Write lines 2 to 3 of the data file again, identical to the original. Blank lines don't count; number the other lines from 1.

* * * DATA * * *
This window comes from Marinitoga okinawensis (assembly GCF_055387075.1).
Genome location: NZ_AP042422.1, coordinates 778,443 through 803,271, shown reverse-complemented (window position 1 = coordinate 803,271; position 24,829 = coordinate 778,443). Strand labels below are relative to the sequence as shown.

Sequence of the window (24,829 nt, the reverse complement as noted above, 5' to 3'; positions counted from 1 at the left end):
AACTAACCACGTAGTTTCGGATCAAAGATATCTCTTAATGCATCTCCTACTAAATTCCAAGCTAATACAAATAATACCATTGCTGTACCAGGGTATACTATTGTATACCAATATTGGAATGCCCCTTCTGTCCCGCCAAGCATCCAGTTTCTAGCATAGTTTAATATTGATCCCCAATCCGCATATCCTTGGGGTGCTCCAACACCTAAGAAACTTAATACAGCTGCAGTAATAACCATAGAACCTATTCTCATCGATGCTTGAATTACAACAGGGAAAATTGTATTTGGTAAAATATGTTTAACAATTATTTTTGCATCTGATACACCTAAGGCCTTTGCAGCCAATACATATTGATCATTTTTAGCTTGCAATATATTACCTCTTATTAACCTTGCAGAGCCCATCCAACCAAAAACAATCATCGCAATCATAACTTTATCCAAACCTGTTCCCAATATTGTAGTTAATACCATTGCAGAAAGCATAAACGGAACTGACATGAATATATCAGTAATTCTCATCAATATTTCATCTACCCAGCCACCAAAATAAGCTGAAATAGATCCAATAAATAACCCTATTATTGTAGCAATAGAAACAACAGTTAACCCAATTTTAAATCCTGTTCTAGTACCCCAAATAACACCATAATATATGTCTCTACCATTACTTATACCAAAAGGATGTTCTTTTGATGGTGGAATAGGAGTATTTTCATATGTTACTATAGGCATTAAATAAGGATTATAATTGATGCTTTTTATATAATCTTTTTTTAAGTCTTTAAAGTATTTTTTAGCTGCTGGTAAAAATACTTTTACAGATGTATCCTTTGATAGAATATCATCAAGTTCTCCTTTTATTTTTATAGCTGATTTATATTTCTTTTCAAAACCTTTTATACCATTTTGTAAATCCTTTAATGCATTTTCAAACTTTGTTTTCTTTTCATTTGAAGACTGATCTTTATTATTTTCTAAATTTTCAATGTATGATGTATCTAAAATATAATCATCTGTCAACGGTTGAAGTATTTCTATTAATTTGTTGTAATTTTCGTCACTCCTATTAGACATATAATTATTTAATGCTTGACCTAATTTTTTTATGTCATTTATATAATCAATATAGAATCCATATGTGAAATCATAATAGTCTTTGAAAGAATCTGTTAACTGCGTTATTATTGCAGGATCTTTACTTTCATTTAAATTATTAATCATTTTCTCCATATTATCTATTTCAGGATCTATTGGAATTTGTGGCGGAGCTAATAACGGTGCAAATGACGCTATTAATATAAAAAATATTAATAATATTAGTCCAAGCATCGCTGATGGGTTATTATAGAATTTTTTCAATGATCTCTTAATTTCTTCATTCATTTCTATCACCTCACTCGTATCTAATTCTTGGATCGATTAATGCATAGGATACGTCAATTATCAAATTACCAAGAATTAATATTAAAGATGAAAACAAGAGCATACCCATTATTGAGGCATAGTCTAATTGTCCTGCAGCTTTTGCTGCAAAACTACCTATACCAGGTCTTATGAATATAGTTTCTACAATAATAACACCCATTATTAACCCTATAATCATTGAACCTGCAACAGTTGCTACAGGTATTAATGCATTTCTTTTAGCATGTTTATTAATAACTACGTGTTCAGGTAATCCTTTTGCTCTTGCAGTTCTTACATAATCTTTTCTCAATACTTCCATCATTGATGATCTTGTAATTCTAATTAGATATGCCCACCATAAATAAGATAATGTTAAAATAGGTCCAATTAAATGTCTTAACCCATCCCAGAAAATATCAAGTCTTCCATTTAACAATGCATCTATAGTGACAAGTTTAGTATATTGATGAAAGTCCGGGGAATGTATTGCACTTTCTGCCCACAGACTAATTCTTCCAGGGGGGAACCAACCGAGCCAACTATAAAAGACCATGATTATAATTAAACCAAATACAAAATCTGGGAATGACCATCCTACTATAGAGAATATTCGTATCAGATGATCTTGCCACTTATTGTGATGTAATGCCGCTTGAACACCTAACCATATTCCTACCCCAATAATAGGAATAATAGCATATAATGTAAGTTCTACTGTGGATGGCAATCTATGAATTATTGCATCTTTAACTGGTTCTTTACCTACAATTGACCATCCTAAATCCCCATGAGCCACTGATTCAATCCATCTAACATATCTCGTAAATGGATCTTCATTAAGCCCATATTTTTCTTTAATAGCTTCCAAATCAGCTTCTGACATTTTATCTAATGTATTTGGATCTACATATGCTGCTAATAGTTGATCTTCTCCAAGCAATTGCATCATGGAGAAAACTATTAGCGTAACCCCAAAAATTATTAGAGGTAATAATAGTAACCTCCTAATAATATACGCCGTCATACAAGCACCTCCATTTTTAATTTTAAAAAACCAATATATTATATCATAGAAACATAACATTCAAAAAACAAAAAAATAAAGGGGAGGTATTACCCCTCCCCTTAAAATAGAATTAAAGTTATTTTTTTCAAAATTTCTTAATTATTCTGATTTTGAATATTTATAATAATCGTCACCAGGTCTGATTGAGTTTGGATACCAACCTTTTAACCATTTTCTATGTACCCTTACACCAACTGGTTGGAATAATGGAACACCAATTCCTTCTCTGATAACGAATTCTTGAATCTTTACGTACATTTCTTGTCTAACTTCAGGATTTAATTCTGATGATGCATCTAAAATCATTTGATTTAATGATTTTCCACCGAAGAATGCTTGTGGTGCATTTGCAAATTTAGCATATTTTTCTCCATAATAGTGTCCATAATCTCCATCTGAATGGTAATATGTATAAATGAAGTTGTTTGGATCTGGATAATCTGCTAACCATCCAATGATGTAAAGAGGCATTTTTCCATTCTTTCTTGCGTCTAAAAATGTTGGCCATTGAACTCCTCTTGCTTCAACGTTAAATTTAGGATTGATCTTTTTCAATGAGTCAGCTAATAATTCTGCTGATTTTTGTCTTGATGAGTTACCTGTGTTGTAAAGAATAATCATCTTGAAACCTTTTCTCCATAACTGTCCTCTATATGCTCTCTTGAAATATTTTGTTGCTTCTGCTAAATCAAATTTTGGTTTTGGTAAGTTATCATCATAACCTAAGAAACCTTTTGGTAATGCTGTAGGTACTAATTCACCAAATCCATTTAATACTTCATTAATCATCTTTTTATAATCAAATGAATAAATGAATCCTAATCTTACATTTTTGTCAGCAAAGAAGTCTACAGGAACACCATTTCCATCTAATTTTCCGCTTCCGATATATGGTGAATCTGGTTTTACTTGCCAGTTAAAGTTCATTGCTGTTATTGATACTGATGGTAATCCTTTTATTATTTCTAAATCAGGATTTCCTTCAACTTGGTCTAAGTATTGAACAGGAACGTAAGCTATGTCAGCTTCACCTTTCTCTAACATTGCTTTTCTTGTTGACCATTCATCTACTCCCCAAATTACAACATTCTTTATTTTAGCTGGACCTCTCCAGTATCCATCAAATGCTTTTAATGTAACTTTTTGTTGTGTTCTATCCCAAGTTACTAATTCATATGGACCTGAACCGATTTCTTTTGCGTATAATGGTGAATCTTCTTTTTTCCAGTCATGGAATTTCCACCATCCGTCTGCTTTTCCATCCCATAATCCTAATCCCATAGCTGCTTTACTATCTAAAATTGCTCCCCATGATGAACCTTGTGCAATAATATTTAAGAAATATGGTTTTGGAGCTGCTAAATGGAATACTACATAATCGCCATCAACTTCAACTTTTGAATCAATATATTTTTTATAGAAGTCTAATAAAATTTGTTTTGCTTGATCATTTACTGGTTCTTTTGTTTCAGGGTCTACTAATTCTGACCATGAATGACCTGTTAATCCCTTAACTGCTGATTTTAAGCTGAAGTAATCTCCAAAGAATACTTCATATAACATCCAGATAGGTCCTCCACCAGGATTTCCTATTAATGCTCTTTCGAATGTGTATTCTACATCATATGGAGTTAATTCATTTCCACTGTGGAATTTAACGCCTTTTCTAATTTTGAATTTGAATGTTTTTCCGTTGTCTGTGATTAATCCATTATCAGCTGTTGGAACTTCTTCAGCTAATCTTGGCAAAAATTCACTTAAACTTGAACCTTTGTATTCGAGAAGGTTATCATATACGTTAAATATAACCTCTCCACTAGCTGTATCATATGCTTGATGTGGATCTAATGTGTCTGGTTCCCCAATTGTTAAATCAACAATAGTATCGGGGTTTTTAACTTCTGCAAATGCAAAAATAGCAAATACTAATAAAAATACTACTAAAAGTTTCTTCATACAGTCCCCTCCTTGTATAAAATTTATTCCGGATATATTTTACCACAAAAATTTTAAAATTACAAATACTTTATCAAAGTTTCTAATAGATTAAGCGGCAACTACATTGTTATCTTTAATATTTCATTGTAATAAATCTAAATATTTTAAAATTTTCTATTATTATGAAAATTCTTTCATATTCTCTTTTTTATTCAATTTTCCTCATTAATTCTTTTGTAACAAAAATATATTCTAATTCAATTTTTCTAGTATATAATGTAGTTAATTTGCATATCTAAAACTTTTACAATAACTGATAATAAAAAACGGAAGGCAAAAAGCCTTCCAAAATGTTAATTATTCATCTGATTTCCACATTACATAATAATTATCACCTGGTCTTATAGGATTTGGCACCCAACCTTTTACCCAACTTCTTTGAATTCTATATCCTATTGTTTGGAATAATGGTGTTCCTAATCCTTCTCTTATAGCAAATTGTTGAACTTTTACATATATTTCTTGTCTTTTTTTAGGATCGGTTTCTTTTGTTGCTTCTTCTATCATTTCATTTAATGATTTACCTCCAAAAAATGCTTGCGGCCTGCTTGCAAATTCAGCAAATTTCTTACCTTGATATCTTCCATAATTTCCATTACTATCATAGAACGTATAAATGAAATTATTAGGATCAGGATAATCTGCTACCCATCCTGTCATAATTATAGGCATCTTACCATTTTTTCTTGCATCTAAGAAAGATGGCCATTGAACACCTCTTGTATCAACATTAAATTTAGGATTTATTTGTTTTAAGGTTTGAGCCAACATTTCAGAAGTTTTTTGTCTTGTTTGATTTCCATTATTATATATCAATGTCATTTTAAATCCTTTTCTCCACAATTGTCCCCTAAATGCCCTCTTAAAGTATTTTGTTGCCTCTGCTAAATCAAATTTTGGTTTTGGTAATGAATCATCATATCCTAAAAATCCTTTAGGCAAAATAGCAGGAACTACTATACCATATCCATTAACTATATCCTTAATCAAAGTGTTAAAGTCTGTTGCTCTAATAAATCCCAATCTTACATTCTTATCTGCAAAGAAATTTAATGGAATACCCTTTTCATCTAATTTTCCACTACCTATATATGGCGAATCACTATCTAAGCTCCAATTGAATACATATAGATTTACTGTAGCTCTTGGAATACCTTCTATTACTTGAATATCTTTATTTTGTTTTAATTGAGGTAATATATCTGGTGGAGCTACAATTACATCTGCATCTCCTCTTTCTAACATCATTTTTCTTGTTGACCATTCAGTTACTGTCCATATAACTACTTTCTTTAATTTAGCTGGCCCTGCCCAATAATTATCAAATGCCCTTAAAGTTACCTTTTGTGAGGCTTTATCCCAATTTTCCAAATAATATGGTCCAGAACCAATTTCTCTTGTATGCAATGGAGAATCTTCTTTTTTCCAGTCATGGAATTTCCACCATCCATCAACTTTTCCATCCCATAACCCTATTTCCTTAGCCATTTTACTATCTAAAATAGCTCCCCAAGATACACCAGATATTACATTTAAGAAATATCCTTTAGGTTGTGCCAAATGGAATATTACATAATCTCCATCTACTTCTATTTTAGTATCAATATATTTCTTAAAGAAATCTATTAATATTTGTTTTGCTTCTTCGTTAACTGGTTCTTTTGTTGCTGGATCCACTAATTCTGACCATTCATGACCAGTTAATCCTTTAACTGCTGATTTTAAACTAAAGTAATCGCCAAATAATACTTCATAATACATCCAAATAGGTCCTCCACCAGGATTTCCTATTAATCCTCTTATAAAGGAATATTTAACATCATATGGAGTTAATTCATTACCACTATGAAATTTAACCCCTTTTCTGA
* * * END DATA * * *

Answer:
Genome location: NZ_AP042422.1, coordinates 778,443 through 803,271, shown reverse-complemented (window position 1 = coordinate 803,271; position 24,829 = coordinate 778,443). Strand labels below are relative to the sequence as shown.

Sequence of the window (24,829 nt, the reverse complement as noted above, 5' to 3'; positions counted from 1 at the left end):